I've been feeling uninspired this past week. Nothing I think of writing seems worth the bother. So, with no creative pistons firing I decided to at least get some drudge work done yesterday. I hemmed a new pair of sports trousers for the OC. They'd only been sitting for three, maybe four, months waiting for me to spend twenty minutes stitching them into wearability. When it was done I felt ridiculously triumphant! Yeah! One tiny space cleared in my sewing room!
Casting about for the next thing that would jusify the space I occupy on the planet, I decided to bake Irish soda bread. With the bread in the oven and buttermilk to spare, I measured out ingredients for scones. If I couldn't be artistically creative I could at least play house. As soon as the bread was done, and the kitchen smelling divine, I popped the scones into the oven, set the timer and got busy cleaning up my mess.
"Was I born yesterday?" I groaned when the scones had been in the oven at least six minutes. My eyes had just fallen on a small bowl on the counter containing --- you guessed it! --- something that should have been mixed in with the the other scone ingredients --- but wasn't. Because I'm a scatterbrain.
"Fine waste of one and a half sticks of butter!" I thought, but then --- an idea! Maybe I can salvage them! You know how they say when faced with sudden death your whole life flashes before you? Well, what flashed through my head in a nanosecond was the memory of me and Eve McDonnald baking a cake at her house when her mother wasn't home. We didn't have a recipe but hey! We were ten years old. We knew how to make cakes. Hadn't we seen our mothers do it plenty of times? Flour, sugar, butter, eggs --- we could do this, no problem!
We scooped, we stirred, we whisked, we poured. Feeling very satisfied, we opened the oven and slid our creation in, two uber-chefs in the making.
After what seemed like a reasonable amount of time, the aroma of baking cake sending our salivary glands into overdrive, we decided to have a peek.....
Our batter had turned, not into the delightful spongy confection we were anticipating, but into a swimming lake of liquid, buttery mess.
What had gone wrong? And then we saw it - the bag of flour, sitting untouched on the kitchen table. We had meant to add some flour, but, obviously had forgotten. All was not lost however. We were creative children. We could do damage control. We took the offending cake pan out of the oven, stirred in a goodly helping of flour and popped it right back in.
When it emerged some twenty minutes later, looking all golden and puffy as a good cake should, we were overjoyed and agreed it was the best cake we'd ever eaten.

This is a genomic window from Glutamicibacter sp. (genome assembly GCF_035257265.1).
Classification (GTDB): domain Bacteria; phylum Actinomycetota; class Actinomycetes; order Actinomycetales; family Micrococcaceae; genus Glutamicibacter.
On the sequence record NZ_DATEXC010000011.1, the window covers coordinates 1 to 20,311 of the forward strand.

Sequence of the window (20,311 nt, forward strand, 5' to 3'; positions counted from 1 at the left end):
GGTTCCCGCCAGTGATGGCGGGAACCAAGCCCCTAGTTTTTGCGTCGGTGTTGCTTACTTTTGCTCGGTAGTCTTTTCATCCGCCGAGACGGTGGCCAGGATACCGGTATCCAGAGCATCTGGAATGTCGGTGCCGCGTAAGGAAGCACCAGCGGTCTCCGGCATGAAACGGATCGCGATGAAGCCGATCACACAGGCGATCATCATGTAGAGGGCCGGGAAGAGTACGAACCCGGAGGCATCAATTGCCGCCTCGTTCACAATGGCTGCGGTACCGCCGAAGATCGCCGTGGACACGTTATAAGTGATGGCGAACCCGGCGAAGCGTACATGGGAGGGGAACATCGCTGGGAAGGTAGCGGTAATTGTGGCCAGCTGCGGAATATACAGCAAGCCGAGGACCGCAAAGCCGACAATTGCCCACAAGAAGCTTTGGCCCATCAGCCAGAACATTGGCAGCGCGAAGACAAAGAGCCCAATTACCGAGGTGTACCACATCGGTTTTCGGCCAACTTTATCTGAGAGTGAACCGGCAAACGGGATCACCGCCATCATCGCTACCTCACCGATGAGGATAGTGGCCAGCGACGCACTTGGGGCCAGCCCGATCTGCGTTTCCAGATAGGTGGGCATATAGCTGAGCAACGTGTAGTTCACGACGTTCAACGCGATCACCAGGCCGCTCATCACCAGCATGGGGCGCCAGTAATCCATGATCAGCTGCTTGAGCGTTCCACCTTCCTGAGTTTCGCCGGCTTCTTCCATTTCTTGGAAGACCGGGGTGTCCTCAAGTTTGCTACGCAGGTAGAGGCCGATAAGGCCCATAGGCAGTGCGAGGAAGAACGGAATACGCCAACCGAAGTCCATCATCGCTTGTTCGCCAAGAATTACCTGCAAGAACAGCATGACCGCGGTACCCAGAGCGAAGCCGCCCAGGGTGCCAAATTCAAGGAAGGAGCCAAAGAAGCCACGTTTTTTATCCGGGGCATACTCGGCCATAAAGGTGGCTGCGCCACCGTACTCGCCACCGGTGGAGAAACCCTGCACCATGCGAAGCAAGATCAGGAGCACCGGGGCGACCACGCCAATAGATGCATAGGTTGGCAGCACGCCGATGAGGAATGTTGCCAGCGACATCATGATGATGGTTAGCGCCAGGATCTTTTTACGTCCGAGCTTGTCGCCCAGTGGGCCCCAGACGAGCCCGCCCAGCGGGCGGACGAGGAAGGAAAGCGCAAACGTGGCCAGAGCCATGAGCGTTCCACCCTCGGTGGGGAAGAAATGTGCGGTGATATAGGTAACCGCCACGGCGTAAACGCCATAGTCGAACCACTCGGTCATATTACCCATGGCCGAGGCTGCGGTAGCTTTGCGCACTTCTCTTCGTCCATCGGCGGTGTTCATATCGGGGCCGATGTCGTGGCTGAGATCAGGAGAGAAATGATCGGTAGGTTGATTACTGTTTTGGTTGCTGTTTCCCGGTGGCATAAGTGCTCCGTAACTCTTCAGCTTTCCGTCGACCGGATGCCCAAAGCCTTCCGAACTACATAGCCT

With this flashing through my brain I wondered what damage control could be exercised in this situation, and how I had progressed not one inch from when I was ten. The scones were already starting to crisp up on the bottom. Hardly thinking what I was doing, I grabbed each one and tossed it in the bowl of --- sugar, unsure if I had mixed the baking power and baking soda in there too. Working frantically I pummeled each little scone a few times to work in the missing ingredients, plopped them back on the baking sheet, shoved the whole thing back in the oven and, as the last vestiges of my inner domestic goddess evaporated, crossed my fingers that those poor little scones would survive.
When my mother made scones she never let us have one straight from the oven.
"They'll sit like stones in your stomach," she told us. We had to wait until they cooled. And so, dancing with impatience, we waited. Mum's not around anymore R.I.P. I think, with no disrespect, that she was full of what we call here "bokum halah!" I think it was her ploy to protect the scones from the ravages of the savages so there'd be some left for supper. I always eat one straight out of the oven now and it hasn't killed me yet, though this batch might be about to change all that.
So there's my tale. Turned out there was at least a thread of creativity in the whole business 'cause my first reaction was to dump the lot right into the bin. I will admit they're not the tastiest or the fluffiest scones I've ever made, but unless you have a very delicate stomach they're still edible, if a little dense! The OC's stomach is made of cast iron so he had a few with his cuppa last night. He did not however go into raptures, just choked 'em down without comment and I knew better than to ask.
The Irish soda bread, on the other hand, was delicious!
Lesson learned: I am not genetically wired for multi-tasking. Take note me!